I think Gaudy Night had been significant for me firstly, because it is a book that says unequivocally that it is right and good for a woman to have both a brain and a heart. I think often people, but especially women, are told that they must pick -they can be romantic or they can be intellectual, they should pursue marriage/children/family or they should pursue a job/career/intellectual development. In lots of ways the book describes most of its characters that way- the women at the Gaudy have generally picked heart or mind, Peter and Harriet discuss how most of their acquaintances privilege one aspect of themselves or the other – and yet there is a third option. There are individuals who are “cursed with both hearts and brains.” They may chose to emphasize one of those two aspects of their identity, but they also can choose the trickier, more difficult, more long suffering path of not compromising their identity, and pursue both things. I think Sayers advocates for this third option. Her protagonists certainly opt for it at the climax of the book. Personally, it has been deeply helpful to me to have language to aptly express how I feel about who I am. One of the reasons that I think I am bizarre and uncomfortable in the world is that I cannot make the choice between being a brain or a heart. Gaudy Night says that I do not have to choose, and to me, this is good news.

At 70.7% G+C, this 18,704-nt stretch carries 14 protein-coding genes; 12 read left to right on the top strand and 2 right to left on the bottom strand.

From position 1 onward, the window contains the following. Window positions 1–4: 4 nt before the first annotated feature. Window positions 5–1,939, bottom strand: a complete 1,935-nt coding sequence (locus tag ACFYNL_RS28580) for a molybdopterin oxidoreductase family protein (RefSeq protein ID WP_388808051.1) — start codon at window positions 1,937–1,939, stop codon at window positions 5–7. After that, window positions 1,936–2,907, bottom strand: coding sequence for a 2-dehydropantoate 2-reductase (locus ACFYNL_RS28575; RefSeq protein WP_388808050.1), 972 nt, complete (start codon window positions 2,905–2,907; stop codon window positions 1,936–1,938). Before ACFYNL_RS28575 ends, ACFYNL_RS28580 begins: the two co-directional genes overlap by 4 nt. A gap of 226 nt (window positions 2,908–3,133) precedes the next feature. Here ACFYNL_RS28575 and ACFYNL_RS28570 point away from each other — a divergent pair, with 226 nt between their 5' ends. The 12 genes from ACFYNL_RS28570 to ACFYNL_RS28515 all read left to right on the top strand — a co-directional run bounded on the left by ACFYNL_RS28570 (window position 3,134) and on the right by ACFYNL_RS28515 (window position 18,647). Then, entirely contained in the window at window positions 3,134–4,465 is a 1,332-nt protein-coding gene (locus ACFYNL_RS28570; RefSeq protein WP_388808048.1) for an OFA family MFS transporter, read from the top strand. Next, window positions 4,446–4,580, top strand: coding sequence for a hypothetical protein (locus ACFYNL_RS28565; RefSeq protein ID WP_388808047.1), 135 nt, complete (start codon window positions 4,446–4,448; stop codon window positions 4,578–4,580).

Secondly, I think her explanation of how people discover what is important to them is brilliant. It is the idea that we never make fundamental mistakes about the things and people we really care about. We hurt people, we make surface errors, but in general, the effort and time you commit to a relationship or a task is a fairly good measure of how much you care for someone or something. This has been a helpful tool for me in determining what and who I care about- where do I put my time? What do I do for fun although I should be in bed? Who do I take the trouble to care for? etc. etc. I think looking at where you expend effort as an indicator of what and who you value is a good unit of measure for something that can be difficult to discern.

    Finally, I think that the relationship between Harriet and Peter is (possibly unrealistically) the kind of relationship I could imagine having. I think if I were to marry someone, we would have to be engaging in an equal partnership, where both intellects and hearts were well matched. The ideas of either consuming someone or being consumed are both frightening and disgusting to me. I have seen it, and I can imagine a context where I could engage in that, and I think it would end badly for everyone involved. No, it is to be full partners who “fight it out like gentlemen” (cheat- that’s from Busman’s Honeymoon) or not at all. Their relationship models something of the kind of relationship I want to have, and again, gives words and language to concepts I thought made me bizarre and unfeminine.

    I think it is an excellent book, that it speaks to the kind of woman I hope to be, and the kind of marriage I can imagine having. That is why it has been deeply significant to me.